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Council to set up a meeting on the introduction of 5G to Donegal

Earlier meeting postponed due to Covid-19 restrictions

Council to set up a meeting on the introduction of 5G to Donegal

A meeting is to be arrange to discuss the introduction of the 5G netowrk to Donegal

Donegal County Council is to set up a meeting with the Commission for
Communications Regulation (ComReg) and the Environmental Protection
Agency (EPA) in the very near future to discuss concerns about the proposed
roll out fo the 5G network in this county.

The issue was raised at last Monday's meeting of the council in Letterkenny by
independent councillor, Niamh Kennedy.

5G is the latest generation of mobile communications. It will have a higher
frequency and bandwidth for transferring wireless data quicker than previous

5G signals are less capable of travelling large distances so they require
strengthening in the form of increased infrastructure such as booster antennas.

Cllr Kennedy was told by the director of housing, corporate and cultural
services, Joe Peoples, that meeting could not be arranged as planned due to

"With restrictions being gradually eased over the last while the council will
review the arrangements for meeting with both the EPA and ComReg and
arrange for the meeting(s) as soon as possible," he said.

The advent of 5G has raised many concerns among people throughout Donegal,
to the extent that anti-5G movements have emerged in various towns and
villages in the last year or so.

Fears over the health effects of mobile telephony are widespread, ranging from
fairly limited concerns about potential long-term risks of living or growing up in
close proximity to masts, to claims of full-blown “electromagnetic sensitivity”,
which supposedly manifests as a plethora of symptoms from headaches to
immunodeficiencies disorders which prevent your body from fighting infections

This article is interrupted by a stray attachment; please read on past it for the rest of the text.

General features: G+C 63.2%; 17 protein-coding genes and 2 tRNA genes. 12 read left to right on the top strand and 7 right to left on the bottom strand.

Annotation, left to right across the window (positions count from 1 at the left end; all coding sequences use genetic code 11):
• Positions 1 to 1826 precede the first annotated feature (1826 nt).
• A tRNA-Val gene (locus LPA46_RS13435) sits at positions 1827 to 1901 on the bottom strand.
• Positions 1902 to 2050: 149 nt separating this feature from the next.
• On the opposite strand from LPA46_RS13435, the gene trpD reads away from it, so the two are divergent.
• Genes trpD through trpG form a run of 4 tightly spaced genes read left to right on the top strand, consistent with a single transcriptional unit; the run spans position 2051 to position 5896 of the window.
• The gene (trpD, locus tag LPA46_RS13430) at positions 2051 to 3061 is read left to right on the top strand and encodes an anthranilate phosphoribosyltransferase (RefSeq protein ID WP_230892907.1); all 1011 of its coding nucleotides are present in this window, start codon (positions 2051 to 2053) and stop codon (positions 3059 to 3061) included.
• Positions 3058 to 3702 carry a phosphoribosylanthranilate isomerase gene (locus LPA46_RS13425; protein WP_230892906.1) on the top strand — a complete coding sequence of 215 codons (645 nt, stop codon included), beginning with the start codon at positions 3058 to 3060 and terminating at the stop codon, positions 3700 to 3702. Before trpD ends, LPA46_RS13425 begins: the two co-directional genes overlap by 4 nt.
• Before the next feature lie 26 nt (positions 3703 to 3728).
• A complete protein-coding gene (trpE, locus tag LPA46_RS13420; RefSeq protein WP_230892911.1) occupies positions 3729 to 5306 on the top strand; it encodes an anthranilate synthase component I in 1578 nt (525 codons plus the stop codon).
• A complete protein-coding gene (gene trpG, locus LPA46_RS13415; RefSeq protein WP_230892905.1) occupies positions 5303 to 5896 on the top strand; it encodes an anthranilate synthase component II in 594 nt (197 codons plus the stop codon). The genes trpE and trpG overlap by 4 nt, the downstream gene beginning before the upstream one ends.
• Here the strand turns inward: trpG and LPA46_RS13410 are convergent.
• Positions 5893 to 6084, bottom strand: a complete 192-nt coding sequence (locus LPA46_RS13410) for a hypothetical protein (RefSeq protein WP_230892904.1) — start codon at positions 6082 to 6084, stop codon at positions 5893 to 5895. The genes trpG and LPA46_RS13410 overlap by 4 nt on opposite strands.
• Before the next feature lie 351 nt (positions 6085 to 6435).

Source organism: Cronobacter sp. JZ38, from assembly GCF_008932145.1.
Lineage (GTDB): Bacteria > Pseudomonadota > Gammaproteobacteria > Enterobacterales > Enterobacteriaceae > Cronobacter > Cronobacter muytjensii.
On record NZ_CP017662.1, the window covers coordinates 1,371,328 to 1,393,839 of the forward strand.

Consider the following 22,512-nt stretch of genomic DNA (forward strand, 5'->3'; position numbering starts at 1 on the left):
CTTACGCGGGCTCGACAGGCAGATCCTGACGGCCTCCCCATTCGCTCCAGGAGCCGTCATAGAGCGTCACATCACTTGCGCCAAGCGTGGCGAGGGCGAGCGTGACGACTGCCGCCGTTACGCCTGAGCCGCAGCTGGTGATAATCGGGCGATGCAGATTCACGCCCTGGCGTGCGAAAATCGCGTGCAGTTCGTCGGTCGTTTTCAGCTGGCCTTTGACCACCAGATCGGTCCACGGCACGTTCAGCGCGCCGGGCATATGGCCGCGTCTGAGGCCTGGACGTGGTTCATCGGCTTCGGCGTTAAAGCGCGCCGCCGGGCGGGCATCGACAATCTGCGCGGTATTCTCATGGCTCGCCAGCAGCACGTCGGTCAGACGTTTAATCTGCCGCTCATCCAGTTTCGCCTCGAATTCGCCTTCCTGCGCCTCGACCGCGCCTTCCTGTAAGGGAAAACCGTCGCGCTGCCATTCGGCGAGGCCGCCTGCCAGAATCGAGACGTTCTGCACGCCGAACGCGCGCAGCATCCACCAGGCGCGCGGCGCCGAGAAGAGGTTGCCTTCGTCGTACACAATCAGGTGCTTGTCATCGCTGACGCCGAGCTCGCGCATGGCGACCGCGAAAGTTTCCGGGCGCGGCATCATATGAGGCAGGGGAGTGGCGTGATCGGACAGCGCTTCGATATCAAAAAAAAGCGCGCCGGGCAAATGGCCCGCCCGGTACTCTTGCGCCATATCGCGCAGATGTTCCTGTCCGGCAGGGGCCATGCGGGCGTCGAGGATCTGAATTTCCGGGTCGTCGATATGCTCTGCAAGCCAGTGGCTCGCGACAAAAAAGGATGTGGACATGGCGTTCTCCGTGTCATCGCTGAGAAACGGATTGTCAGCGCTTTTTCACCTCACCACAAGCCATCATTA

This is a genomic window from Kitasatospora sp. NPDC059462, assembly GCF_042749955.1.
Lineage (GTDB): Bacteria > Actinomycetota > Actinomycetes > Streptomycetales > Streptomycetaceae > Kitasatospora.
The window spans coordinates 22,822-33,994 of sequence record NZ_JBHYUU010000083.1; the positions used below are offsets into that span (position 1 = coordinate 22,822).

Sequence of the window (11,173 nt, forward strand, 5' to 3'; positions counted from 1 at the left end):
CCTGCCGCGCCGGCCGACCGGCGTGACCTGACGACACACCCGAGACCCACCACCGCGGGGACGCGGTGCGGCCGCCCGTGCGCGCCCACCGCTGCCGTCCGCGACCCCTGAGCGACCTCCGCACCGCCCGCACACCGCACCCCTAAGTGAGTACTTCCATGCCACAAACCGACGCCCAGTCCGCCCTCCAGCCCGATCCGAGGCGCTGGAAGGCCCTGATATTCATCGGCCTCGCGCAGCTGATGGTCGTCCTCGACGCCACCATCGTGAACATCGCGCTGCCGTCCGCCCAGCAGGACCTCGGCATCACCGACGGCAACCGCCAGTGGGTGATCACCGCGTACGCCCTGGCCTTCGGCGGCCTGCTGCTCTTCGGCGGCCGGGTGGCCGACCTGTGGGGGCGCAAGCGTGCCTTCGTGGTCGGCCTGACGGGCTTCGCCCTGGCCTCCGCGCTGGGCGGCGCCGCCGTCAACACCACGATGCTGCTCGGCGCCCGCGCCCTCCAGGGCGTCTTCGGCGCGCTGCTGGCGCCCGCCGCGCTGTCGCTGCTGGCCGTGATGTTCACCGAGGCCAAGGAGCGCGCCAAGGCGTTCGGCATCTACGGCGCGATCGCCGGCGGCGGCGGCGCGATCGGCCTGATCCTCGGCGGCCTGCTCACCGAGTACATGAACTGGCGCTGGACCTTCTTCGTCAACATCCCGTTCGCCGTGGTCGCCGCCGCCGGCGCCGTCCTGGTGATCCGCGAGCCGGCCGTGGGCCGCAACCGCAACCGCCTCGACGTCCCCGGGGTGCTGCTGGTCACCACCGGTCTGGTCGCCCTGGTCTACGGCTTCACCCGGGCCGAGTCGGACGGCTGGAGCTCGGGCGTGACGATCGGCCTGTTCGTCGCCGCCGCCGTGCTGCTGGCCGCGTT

and diseases.

Some extreme right-wing groups have even developed conspiracy theories
linking 5G to the Covid-19 pandemic. Some activists have gone as far as setting
fire to telecommunications towers in Letterkenny a few months ago.

These conspiracy theories argue, for example, that the spread of the virus from
the epicentre of the pandemic in Wuhan, China, is linked to the large number of
5G towers in the city.

In reality, a 5G network is not even fully deployed there. Other theories falsely
claim that the waves emitted by the 5G infrastructure would weaken our
immune system.

There can be scaremongering in this area but, due to the difficulty in accurately
measuring the effects conclusively of 5G radiation on humans, it is not clear as
to what is accurate.

There are new concerns that with the coming deployment of 5G networks,
people will be exposed to more dangerous radiation. Most of the research to
date has been performed on 3G and 4G networks so experts need to examine if
cell radiation’s cancer effects for 5G are different.

Those who oppose 5G say this mobile technology promises a ten-fold increase
in data transmission rates compared to current 4G networks, which will be
achieved by using a higher transmission frequency. They claim the physiological
effects of electromagnetic radiation change with frequency.

The advent of 5G triggered a major international review of relevant radiation
safety guidelines, for which it’s agreed that there is insufficient data for a
meaningful health risk assessment.

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